AKWESASNE, NY – Former-Tribal Chief Phillip H. Tarbell of the Saint Regis Mohawk Tribe recently passed away at his home on Dec. 16, 2021. Tarbell was elected as a Tribal Sub-Chief in 1993 before serving as Tribal Chief from 1994 to 1997. He initially served under the constitutional government before being elected under the “3-Chief” system to the Saint Regis Mohawk Tribe.
During his time on Tribal Council, Tarbell was passionate about strengthening the governance processes of the tribal government – having worked in consultation with tribal membership on the development and enactment of the Tribal Council Procedures Act of 1994; Tribal Law Development, Interpretation and Codification Procedures Act of 1994; and the Judiciary Act of 1994.
While on Tribal Council, Tarbell also joined efforts to diversify Akwesasne’s economy through Indian gaming and generate much-needed tribal revenue that helps supports community programs and services. He contributed to the formation of the tribal gaming commission and helped make improvements to the Tribal State Gaming Compact through the tribal referendum process.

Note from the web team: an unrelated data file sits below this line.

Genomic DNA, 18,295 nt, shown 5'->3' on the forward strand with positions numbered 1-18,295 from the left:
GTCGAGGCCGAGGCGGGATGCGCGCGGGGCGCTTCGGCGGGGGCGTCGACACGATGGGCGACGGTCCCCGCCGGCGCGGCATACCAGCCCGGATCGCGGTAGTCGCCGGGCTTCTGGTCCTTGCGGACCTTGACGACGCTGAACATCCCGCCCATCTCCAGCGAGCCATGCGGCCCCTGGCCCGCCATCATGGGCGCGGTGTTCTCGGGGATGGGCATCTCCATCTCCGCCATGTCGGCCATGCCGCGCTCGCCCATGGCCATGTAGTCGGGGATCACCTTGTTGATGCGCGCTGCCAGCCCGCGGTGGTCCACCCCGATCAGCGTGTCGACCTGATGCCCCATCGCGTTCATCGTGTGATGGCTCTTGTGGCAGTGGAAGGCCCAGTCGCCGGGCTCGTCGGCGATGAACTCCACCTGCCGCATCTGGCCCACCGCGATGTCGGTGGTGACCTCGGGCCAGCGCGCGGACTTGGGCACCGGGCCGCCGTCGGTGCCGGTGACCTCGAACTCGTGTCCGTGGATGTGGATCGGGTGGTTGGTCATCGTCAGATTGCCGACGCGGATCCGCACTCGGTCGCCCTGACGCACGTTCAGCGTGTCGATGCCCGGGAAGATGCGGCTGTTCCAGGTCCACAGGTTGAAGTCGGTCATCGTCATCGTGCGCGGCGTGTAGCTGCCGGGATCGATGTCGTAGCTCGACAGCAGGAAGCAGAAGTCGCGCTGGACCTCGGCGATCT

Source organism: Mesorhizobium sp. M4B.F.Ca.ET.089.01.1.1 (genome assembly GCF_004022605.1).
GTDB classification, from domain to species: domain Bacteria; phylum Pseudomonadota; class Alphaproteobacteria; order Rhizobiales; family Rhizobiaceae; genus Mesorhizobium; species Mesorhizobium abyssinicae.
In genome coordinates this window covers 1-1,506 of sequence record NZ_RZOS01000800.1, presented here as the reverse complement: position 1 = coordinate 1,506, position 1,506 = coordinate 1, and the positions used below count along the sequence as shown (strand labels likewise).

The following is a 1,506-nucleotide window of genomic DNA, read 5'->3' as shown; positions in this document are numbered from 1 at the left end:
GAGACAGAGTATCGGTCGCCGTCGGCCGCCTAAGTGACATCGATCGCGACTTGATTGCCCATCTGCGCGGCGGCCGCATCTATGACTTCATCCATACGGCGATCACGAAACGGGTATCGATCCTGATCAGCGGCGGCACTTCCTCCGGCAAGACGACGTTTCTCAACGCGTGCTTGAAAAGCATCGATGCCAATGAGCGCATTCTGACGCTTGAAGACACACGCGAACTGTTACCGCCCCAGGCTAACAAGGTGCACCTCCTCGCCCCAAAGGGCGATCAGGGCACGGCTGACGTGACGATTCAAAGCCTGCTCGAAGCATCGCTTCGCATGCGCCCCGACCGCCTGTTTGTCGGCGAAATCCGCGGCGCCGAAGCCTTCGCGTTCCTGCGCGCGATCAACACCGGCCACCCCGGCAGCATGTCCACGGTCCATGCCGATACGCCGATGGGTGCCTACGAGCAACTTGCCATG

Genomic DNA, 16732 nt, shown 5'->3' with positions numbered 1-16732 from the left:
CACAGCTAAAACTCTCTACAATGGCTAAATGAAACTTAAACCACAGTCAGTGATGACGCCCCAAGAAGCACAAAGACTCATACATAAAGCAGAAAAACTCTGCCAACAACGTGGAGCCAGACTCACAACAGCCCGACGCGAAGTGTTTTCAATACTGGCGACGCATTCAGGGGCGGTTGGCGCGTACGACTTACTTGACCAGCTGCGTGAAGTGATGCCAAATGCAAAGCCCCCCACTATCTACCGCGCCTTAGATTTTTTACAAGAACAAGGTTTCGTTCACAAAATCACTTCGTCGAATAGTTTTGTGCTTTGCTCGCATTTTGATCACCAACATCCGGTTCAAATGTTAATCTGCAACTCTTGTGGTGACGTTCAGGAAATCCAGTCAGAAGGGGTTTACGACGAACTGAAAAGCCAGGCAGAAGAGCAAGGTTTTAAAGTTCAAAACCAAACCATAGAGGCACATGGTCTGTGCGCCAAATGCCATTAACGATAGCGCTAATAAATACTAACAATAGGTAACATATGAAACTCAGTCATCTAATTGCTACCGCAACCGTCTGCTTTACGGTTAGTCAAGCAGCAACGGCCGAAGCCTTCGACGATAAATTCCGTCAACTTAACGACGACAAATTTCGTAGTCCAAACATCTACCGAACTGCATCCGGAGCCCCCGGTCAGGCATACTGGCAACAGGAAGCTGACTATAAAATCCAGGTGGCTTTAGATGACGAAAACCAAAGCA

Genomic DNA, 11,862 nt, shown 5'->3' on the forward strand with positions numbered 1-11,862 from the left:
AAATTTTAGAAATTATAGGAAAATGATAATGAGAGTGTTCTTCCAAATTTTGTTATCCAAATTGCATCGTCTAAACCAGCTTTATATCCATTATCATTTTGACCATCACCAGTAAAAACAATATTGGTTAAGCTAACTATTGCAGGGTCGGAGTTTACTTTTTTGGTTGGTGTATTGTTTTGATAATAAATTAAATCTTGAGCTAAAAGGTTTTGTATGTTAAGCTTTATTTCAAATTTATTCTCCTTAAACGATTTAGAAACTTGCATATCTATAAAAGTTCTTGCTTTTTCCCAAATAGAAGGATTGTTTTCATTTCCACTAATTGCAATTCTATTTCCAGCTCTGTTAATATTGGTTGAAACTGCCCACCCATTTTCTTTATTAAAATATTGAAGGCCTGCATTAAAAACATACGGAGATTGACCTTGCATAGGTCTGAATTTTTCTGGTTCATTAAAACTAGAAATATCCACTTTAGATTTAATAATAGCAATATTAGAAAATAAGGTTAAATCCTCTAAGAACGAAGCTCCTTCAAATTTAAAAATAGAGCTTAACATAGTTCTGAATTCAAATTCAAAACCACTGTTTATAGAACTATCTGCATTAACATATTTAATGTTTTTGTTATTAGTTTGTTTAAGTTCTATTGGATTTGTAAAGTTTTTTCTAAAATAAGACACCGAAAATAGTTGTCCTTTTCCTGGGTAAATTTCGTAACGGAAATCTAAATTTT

Following his term, he continued to contribute towards the development of other tribal legislation through his regular attendance at tribal meetings, consultation and informational forums, and work sessions. He was a major advocate for the creation of the tribe’s Elders Benefit Program that continues to provide monthly financial assistance to tribal seniors.
Before running for elected office, Tarbell worked for the New York State Education Department as the Iroquois Cultural Affairs Specialist in the New York State Museum where he joined lobbying efforts that successfully resulted in the American Indian Tribal Libraries Act of 1977, which helped secure funding for the eventual creation and operation of the Akwesasne Library.
Tarbell is best known for his steadfastness in ensuring transparency and accountability of the tribal government through the ongoing adherence of established policies and procedures. His institutional knowledge of tribal and state political dynamics and processes will be missed in tribal discussions.
The tribal flag has been lowered at the Ionkwakiohkwaronon Tribal Administration Building where it will remain at half-staff until the day after former Tribal Chief Philip H. Tarbell’s memorial service.